Tag: California

One Of The Simplest Pleasures of Riding a Motorcycle Is When You Stop

One Of The Simplest Pleasures of Riding a Motorcycle Is When You Stop

Sometimes the simplest pleasure in the world is doin’ nothin’. There can be so much to see when you’re just standing around being. Life becomes uncomplicated and yet expands far beyond the reaches of your mind.

Not far from Ocotillo, I stood watching some wind turbines and snapping a few pics. I heard a familiar sound in the distance. Two KTMs approached, stopped in the middle of the road and said ‘hello.’

It was obvious I wasn’t in distress so they were just friendly; asking where I was heading. They never asked what I was doing. I’m sure it was obvious and familiar. I wasn’t really doing anything.

Standing around taking photos or just taking in the view seems to be an integral part of motorcycling. You have to stop doing the thing you love, to capture an image of the thing you love. In the stopping, the standing around looking – that’s often where the simple pleasure dwells.

When else do you find yourself standing on the side of the road for no reason at all? On some random Wednesday do you ever pull over in your car, get out and just gawk for a few minutes? I don’t. Perhaps I’m missing out. My brain isn’t wired to relax or see the world from my car. My car seems to be for purpose or task-oriented travel. Not for pleasure like my motorcycle.


This post is part of a month-long writing prompt challenge: Brave, Bold, Blogger Challenge (BBBC) 2017 hosted by Kathy at ToadMama.com.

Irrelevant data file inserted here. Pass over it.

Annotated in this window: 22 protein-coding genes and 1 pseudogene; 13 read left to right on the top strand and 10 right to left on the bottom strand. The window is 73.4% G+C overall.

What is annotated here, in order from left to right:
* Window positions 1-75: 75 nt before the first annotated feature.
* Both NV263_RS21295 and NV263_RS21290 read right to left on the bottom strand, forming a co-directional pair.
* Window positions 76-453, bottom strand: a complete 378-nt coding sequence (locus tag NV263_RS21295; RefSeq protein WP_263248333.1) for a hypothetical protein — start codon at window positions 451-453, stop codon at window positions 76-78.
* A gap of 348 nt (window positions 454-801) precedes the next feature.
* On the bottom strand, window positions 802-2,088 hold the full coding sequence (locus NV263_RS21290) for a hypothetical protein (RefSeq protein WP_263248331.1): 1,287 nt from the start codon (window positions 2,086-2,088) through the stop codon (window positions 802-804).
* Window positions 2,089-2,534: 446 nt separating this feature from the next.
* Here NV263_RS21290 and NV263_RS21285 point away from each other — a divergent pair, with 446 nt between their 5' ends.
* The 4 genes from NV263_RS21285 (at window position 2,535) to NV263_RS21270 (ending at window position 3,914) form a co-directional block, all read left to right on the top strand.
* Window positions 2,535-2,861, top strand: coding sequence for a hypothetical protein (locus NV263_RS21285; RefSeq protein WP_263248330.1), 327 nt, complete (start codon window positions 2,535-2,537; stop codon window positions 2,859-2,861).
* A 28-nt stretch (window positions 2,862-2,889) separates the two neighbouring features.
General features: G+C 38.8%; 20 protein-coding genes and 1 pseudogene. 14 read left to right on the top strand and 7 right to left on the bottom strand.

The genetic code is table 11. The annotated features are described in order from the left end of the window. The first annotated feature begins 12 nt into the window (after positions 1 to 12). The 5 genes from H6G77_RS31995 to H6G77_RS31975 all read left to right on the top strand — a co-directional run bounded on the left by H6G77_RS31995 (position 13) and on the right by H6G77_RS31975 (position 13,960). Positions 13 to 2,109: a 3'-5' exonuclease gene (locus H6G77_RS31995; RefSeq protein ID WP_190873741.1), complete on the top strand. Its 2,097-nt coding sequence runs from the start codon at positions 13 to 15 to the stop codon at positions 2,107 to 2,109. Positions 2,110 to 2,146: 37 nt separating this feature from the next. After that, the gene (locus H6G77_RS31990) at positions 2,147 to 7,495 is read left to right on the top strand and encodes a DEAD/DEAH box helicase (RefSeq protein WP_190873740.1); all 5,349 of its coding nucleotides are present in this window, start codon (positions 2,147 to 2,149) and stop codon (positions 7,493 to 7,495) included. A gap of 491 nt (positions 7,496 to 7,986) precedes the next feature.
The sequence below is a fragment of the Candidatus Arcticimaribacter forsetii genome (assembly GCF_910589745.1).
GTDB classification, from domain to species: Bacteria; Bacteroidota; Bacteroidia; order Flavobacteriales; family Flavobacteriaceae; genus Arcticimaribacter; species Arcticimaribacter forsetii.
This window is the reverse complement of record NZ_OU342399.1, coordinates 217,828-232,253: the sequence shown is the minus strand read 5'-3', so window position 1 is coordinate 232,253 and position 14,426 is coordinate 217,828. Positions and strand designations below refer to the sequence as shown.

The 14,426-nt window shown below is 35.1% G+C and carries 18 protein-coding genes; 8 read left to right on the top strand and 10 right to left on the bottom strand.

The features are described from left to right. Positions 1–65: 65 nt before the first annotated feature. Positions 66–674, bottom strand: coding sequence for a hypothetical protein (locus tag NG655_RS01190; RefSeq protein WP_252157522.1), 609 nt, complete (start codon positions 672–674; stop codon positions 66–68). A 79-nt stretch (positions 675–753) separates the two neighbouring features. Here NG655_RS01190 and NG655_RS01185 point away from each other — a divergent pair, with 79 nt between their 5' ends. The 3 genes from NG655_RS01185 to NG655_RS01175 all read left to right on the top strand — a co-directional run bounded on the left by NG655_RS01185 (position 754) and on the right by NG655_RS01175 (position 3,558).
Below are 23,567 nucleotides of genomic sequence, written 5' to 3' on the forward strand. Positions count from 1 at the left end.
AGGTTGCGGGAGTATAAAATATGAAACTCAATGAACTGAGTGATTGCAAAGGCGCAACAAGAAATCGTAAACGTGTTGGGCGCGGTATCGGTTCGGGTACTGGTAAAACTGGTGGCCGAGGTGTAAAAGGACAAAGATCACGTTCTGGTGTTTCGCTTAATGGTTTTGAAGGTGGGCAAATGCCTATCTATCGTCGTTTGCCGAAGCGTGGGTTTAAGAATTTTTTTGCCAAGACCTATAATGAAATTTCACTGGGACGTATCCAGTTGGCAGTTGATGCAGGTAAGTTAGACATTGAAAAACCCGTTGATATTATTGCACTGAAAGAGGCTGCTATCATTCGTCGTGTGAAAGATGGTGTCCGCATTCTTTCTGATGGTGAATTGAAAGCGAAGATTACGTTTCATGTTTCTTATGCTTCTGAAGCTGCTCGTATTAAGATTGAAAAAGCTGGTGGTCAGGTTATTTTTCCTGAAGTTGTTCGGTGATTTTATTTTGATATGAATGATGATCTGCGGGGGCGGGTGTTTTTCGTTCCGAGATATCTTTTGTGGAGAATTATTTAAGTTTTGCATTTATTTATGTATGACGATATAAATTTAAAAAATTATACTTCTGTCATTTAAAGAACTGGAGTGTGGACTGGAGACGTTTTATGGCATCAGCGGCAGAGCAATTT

Prompt: Simple Pleasure

 

Riding a Motorcycle Through the Big Wide World

Riding a Motorcycle Through the Big Wide World

Riding across the Mojave from Twentynine Palms on my way to Amboy, California was something of a spiritual experience. Seeing an ocean of sand spill out before me with dappled light spread across the expanse… it is a moment I will never forget. I had many such moments in different desert landscapes around California.

If you asked 21-year-old me what type of riding I would like to do forever and ever and ever – the answer surely would’ve have been twisty mountain roads as fast as I possibly could.

Here I am now in my 40’s smiling back at that narrowminded girl. Such a simple and predictable answer. An answer from a version of me that did not understand the beauty of serenity and solitude. That is what these wide open spaces provide.

On the surface, you might look at the photos and think “boring ride!” But I assure you, nothing could have been further from the truth.

Being in a tremendous expanse gives the mind room to roam unfettered and free.


This post is part of a month-long writing prompt challenge: Brave, Bold, Blogger Challenge (BBBC) 2017 hosted by Kathy at ToadMama.com.

Prompt: Open concept or rooms with walls

Route 66 Amboy, California – Roy’s Cafe

Route 66 Amboy, California – Roy’s Cafe

When something from popular culture becomes a fixture in my mind, often when I visit such a place I don’t know how to react. Almost like standing around at a party and not knowing what to do with your hands. The sight isn’t a surprise. You’ve seen it a million times. But even so, there is a sparkle that comes from seeing something with your own eyes.

How many times have my eyes gazed over photos of the Roy’s sign? Countless, it seemed.

As it appeared in the distance, a smile danced across my face. “There it is!” I thought. And it was gorgeous.